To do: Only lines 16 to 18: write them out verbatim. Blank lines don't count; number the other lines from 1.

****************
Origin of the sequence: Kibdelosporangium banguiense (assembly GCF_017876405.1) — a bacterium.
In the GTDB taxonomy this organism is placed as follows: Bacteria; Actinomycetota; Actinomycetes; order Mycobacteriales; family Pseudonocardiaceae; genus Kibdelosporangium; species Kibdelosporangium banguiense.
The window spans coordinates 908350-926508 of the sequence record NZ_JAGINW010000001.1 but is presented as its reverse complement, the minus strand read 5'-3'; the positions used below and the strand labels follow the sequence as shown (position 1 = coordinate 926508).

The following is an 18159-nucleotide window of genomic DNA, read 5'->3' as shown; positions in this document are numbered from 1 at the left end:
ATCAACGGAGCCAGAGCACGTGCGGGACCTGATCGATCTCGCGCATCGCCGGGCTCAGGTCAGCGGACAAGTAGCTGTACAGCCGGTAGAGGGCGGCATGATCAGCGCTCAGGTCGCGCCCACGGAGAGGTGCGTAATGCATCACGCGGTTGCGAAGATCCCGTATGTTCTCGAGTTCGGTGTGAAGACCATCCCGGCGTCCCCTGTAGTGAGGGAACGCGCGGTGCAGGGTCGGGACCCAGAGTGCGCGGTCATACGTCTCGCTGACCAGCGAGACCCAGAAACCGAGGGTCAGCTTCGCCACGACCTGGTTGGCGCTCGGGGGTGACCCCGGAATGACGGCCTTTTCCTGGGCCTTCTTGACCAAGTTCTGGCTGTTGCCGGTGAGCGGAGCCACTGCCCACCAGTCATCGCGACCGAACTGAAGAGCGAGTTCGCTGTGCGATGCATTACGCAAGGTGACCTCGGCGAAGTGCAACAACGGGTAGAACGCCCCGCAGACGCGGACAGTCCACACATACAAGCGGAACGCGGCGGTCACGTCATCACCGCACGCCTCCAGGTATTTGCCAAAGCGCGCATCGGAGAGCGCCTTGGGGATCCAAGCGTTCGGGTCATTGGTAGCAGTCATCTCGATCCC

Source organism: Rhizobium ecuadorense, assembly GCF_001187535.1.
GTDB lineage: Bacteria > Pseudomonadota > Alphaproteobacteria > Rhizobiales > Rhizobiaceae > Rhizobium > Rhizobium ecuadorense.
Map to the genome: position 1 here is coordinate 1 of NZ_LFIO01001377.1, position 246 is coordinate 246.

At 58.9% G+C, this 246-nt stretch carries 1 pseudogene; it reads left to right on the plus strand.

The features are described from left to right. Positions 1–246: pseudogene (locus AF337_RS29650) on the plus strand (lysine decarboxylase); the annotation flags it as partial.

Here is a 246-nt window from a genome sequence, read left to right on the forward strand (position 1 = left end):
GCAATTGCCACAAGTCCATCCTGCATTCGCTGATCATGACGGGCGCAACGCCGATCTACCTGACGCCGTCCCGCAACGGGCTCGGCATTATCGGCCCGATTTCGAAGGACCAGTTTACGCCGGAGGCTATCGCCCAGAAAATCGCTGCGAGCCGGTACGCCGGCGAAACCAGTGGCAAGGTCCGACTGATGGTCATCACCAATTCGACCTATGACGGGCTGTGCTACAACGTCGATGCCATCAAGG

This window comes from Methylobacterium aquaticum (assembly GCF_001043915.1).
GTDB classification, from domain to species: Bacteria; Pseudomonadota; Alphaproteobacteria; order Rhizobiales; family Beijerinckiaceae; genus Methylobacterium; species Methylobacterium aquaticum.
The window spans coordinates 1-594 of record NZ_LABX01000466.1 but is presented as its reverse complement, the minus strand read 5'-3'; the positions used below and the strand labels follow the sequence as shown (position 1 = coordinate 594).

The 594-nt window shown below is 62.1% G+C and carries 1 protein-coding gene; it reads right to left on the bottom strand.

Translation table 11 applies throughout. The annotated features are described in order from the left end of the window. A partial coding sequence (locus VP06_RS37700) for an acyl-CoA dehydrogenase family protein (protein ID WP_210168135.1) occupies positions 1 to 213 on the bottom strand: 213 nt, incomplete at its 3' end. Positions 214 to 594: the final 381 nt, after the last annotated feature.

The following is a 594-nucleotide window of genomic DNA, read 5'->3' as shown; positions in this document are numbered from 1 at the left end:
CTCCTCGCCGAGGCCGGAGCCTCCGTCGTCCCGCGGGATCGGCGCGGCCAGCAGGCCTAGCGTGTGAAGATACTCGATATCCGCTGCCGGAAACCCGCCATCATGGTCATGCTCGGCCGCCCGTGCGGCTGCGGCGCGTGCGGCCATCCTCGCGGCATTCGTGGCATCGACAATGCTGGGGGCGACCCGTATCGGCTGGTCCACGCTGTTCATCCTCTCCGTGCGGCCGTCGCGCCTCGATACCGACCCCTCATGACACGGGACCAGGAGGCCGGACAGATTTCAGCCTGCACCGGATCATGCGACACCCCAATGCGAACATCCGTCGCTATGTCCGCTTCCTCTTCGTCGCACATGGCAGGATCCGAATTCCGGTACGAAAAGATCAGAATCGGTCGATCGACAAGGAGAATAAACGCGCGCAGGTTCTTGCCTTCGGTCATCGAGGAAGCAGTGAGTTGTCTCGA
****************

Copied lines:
The 594-nt window shown below is 62.1% G+C and carries 1 protein-coding gene; it reads right to left on the bottom strand.

Translation table 11 applies throughout. The annotated features are described in order from the left end of the window. A partial coding sequence (locus VP06_RS37700) for an acyl-CoA dehydrogenase family protein (protein ID WP_210168135.1) occupies positions 1 to 213 on the bottom strand: 213 nt, incomplete at its 3' end. Positions 214 to 594: the final 381 nt, after the last annotated feature.

The following is a 594-nucleotide window of genomic DNA, read 5'->3' as shown; positions in this document are numbered from 1 at the left end: